This mixing vessel is capable of handling fluids at supercnitical pressures (pressures above 3-200 p.s.i.). At such pressures, unless definite, stable flow patterns are established within the vessel, substantial damage could be caused by vibrations and oscillations, which would be present if there were fluctuating, unstable flow patterns within the vessel. This is especially true when operating at high temperatures, (for example above 700 F.

It can be seen that as the diameter of the imaginary cylinder (towards which the streams are tangentially directed) is increased, the flow pattern established will become more and more stable. However, the mixing action of the two fluids becomes less as this diameter is increased. Thus it is desirable to make the diameter of the imaginary cylinder such that a definite flow pattern is established, while the stream of fluid discharged from line 28 is intersected sufliciently to cause good mixing action between the two fluids. This is accomplished by making the diameter of the imaginary cylinder approximately the same as the diameter of inlet line 28.

What I claim is:

'1. Apparatus for mixing high pressure fluids that are at substantially different temperatures, comprising a spherical housing, a first input line connected to the top of the spherical housing for introducing a stream of first fluid into the spherical housing interior in a direction coinciding with the vertical axis thereof, a plurality of second input lines connected to the spherical housing for introducing streams of a second fluid, which is at a substantially different temperature than the first fluid, into the spherical housing, said second input lines all being connected to the spherical housing in the same horizontal plane, and being equidistantly spaced, all of the second in put lines being positioned such that all of the streams of second fluid are directed tangentially of an imaginary cylinder, the axis of which coincides 'with the vertical axis of the spherical housing, and an output line connected to the bottom of the spherical housing being diametrically opposed to the first input line, through which the mixed fluid is discharged.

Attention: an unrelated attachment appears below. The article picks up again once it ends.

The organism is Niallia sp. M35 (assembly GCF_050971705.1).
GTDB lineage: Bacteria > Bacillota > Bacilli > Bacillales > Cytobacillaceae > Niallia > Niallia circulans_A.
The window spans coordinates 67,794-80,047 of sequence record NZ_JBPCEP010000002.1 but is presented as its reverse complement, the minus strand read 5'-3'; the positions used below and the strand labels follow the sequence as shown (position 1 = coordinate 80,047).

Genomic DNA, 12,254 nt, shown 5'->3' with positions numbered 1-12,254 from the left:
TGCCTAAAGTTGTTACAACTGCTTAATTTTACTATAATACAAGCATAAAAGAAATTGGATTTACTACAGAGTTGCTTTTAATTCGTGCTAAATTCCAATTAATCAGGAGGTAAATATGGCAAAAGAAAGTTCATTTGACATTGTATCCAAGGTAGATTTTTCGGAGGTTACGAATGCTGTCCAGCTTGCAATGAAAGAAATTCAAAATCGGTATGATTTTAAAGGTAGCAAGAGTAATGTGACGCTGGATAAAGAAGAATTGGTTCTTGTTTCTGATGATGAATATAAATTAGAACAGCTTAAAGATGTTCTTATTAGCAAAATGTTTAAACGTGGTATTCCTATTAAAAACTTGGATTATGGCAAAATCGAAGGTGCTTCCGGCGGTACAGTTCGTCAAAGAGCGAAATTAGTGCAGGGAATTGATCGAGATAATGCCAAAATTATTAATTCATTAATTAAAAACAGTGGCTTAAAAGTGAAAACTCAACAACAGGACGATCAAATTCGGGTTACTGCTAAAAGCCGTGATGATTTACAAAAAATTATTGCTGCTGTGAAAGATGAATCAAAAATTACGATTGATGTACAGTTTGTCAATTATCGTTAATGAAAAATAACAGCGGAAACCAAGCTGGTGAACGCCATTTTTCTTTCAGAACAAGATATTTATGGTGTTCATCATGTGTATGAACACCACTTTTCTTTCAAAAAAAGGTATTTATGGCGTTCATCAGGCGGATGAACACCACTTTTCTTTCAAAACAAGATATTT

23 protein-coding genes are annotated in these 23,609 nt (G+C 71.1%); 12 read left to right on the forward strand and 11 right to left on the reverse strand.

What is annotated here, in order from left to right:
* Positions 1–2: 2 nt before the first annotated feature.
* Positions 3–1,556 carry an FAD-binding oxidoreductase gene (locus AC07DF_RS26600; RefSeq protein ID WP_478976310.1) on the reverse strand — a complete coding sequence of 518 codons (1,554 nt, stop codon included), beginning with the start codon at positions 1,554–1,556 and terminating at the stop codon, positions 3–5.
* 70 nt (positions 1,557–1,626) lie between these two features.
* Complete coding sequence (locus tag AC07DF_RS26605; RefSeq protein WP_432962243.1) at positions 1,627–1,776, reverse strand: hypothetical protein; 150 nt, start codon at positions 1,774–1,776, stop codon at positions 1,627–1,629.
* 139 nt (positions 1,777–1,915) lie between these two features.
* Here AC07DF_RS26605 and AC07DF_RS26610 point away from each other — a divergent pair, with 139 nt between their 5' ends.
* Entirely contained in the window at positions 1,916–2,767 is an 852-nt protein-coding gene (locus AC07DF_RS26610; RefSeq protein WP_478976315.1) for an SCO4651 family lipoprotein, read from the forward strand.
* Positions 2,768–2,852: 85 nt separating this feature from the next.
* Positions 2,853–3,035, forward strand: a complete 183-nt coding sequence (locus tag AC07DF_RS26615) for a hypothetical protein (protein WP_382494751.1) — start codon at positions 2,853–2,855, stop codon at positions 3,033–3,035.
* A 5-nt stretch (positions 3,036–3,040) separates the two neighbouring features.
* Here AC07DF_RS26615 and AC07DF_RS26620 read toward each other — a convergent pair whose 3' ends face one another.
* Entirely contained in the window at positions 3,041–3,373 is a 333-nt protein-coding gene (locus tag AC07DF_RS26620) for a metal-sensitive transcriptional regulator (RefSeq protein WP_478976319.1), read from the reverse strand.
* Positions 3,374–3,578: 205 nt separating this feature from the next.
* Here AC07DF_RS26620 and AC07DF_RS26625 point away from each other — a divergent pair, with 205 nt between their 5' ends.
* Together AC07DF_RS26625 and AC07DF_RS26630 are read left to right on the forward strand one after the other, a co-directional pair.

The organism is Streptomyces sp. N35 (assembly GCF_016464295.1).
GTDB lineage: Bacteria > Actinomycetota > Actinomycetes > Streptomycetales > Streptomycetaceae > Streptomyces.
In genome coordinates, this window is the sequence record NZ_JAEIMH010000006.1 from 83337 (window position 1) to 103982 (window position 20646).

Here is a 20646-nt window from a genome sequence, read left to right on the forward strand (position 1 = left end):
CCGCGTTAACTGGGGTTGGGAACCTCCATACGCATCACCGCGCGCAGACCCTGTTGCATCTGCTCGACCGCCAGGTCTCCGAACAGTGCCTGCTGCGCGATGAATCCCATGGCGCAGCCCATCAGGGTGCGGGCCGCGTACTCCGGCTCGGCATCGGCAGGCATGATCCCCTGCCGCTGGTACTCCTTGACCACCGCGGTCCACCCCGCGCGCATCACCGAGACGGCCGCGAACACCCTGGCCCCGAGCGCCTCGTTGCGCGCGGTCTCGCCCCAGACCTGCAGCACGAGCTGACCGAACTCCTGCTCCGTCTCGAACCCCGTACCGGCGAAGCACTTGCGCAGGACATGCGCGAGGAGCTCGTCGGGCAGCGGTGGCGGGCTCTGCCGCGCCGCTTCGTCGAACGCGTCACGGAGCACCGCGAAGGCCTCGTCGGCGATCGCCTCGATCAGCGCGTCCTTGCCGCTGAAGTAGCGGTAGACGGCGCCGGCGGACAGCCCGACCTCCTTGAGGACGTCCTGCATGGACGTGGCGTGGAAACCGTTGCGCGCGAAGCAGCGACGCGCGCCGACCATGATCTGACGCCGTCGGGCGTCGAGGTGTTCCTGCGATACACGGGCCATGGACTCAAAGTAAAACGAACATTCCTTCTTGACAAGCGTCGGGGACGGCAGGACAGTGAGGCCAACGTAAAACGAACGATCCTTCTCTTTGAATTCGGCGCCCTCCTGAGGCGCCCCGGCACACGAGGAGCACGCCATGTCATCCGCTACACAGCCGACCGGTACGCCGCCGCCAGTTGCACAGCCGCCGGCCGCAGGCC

4 2. The apparatus set forth in claim 1, wherein said sec- References Cited by the Examiner 0nd input lines are positioned such that the entering UNITED STATES PATENTS streams of second fluid form an acute angle with a horizontal plane passing through the center of the spherical 11080957 12/1913 m 137 603 housing. 5 FOREIGN PATENTS 3. The apparatus set forth in claim 2, wherein said sec- 972 123 5 1959 Germany 0nd input lines are connected to the spherical housing below a horizontal plane passing through the center of WALTER SCHEEL, Primary Examlnelfl the spherical housing. I. M. BELL, Assistant Examiner.